High ISO as an effect - example photos...

Discussion in 'Casual Photo Conversations' started by steve_r.|2, Sep 21, 2011.

  1. I've been asked to present at my Digital Photography class this weekend on ISO and one of things I'm looking for is examples of photos where the photographer has used high ISO intentionally to create a grainy effect. Can anyone share any examples? I've searched the net, but I'm not coming up with anything good.
  2. Hmmmm, it does make sense but I've never intentionally done it as it can easily been done in Photoshop after the fact.
    I've shot high ISO but only to get a high enough shutter speed for what I needed at the time.
  3. Here is a trick I use. Convert to black & white and then add "Film Grain" if you have access to that filter. It hides or mask the ugly color noise and makes the photo appear like grainy high speed film - sometimes.
  4. Hmmm... We don`t know so much about high ISO grainy images, check what the D700 gives at 25600ISO... ^^

    (D700 @ 25600 ISO + 35/1.4 AiS, 1/60 - f4, lighter illumination)
  5. Steve, since it's for a class, and presumably you have access to a digital camera, why not take a few pictures and use your own work as examples?
  6. Jose - showoff...
  7. Michael, what Jose is showing here is the the problem. Even with my D300s, I've having a hard time getting grainy images at 6400. My instructor asked me to show some examples of poor quality images at higher ISO, and frankly I'm not able to produce them. My only other camera is a Fuji X100 and it's even better at high ISO than my Nikon. I uess this is the trouble with advancements in technology!!
  8. Lightroom has a grain function under effects, with amount, size and roughness, maybe try that?
  9. Here's a first attempt I made some time ago: http://www.photo.net/photo/6526618
    Not just high-iso, but also accentuating the pixelized nature of the image.
    It isn't a very good composition, but I thought the effect was kind of neat; a little bit like pointillist paintings (ex. Georges Seurat's The Seine and la Grande Jatte).

  10. Steve, you can get grainy (noisy) images from just about any camera - it's all about Signal-to-Noise ratio. Take a picture under low light while severely underexposing it at the highest ISO (12800), then crank up the luminance gain under software.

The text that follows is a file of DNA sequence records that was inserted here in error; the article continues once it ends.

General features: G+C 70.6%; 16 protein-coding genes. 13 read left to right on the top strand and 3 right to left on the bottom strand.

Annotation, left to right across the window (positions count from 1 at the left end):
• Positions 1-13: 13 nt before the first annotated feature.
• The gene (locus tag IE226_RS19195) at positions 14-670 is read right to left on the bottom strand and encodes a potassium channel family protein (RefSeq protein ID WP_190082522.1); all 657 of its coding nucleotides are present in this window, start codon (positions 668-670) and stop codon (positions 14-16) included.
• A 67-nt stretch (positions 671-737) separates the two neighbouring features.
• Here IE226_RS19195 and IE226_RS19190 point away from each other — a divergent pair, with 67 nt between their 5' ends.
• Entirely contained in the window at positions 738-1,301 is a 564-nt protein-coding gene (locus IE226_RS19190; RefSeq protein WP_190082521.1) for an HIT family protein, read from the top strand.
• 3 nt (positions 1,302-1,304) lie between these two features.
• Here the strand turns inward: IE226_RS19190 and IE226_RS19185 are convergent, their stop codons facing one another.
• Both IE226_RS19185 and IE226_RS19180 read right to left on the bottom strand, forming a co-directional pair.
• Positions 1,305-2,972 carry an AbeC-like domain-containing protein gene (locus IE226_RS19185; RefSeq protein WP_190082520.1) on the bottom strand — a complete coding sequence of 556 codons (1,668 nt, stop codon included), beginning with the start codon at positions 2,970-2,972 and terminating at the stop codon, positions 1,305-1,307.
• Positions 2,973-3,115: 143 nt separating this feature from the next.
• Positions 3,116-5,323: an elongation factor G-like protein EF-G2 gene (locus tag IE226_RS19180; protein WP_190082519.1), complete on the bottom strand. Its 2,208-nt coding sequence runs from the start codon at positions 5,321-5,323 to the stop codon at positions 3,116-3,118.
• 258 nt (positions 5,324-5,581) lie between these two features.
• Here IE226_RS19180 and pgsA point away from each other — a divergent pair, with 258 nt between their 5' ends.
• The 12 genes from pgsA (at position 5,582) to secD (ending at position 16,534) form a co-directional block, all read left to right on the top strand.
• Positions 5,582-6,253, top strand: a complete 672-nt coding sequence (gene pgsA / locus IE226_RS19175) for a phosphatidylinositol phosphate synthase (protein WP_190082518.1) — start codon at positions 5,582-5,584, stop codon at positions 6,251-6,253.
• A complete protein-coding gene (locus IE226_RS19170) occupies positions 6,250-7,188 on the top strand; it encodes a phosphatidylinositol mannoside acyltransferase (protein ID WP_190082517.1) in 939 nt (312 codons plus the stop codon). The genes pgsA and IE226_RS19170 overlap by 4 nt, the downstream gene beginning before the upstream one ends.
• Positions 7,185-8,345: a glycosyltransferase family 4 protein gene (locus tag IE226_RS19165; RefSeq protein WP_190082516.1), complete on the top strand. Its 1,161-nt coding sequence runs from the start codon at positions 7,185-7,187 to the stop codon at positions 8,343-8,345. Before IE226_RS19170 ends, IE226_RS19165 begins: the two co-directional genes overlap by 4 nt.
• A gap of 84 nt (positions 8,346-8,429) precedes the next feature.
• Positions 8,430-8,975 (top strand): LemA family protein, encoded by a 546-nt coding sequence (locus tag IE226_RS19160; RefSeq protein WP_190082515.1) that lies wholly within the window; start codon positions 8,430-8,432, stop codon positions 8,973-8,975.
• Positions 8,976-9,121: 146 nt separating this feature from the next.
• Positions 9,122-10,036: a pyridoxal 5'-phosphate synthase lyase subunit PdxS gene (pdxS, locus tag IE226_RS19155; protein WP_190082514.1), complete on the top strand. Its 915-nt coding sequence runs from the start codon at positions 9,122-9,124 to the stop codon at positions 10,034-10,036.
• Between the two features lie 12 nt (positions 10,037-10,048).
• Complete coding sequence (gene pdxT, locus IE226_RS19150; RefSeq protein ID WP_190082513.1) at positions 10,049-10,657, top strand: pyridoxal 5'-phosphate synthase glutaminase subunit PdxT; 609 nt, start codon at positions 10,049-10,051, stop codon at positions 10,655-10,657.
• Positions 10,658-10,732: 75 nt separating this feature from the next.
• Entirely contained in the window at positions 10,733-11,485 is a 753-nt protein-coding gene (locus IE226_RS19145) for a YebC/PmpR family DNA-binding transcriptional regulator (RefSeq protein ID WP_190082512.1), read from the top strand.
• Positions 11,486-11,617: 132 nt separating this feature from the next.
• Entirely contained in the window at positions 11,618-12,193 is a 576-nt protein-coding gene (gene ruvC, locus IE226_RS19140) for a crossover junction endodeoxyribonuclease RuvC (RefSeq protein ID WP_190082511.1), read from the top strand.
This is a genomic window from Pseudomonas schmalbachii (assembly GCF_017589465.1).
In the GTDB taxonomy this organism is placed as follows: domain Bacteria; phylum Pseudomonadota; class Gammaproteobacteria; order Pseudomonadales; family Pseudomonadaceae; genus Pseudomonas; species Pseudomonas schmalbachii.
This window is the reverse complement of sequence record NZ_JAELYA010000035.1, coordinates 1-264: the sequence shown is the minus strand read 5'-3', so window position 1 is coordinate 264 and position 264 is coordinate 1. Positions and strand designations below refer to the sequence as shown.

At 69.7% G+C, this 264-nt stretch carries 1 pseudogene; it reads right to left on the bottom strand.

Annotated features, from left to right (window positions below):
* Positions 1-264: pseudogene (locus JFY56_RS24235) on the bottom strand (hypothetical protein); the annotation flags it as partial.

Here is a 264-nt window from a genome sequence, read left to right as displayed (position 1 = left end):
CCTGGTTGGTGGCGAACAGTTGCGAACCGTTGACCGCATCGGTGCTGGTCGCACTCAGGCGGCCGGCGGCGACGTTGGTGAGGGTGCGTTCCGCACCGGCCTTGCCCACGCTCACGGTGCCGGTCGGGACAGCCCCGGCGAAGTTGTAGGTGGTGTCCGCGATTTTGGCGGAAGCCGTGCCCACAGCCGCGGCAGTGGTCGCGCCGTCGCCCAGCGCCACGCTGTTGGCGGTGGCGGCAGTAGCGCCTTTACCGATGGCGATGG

11. I shot this test picture of my little brother some time ago with my D7000 at ISO 25600. It has no added noise reduction, we can still see the effect.
    EDIT: It has Lightroom color noise correction, silly me.
  12. Take a picture under low light while severely underexposing it at the highest ISO (12800), then crank up the luminance gain under software.​
    I should have mentioned that's about exactly what I did.
    The underexposure is the key step.
    I also cropped out a very small section of the image, expanded it so the pixels were visible, and applied a strong unsharp-mask filter to accentuate the local contrast changes.
  13. what a completely counter-intuitive task. it's interesting that this isn't that easy to do with today's cameras unless you manipulate it after the fact. anyway, FWIW, here's the D3s @ ISO8000.
  14. For comparison with Eric's picture above, D70 @ ISO-1600 severely underexposed and endlessly post-processed to reduce noise.
  15. Thanks guys. This helps.
  16. Here's a D80 image at ISO 3200 noise reduction off.
  17. I have been using High-ISO effects coupled with historical soft-focus lenses to achieve a stylistic effect. I have an exhibit of seven large prints opening October 4, 6:30 pm in the Meany Hall Lower Lobby Gallery, University of Washington, Seattle. These will be on exhibit for the next 12 months:
    http://hemingway.cs.washington.edu/portfolio/#/content/029-Arboretum/1-Artist's Statement.jpg
    Many of those were shot above ISO 2000; several were at ISO 3200. The effect, printed large on fine-art paper is stunning.
    Bruce Hemingway
  18. Very nice portfolio, Bruce. I like that colourful Arboretum pics.
    Please excuse me, curiosity is killing me... Could I ask how do you use the D3 with the Imagon or the Pinkham? Via LF camera back, maybe?
  19. Thanks, Jose. I have two Imagons, and both were originally made for use on medium-format cameras. One, 120mm, was used on a Leica and had a t-mount, which made adapting it a matter of finding the right adapter. That is the lens I used for the Pictorialist Arboretum series.
    The other, 200mm, was made for Mamiya RB67, and needed a focusing helical. I now use it on a Linhof lensboard, and use the Nikon D3 on a CameraFusion sliding digital back. I have many large-format lenses that I can use that way.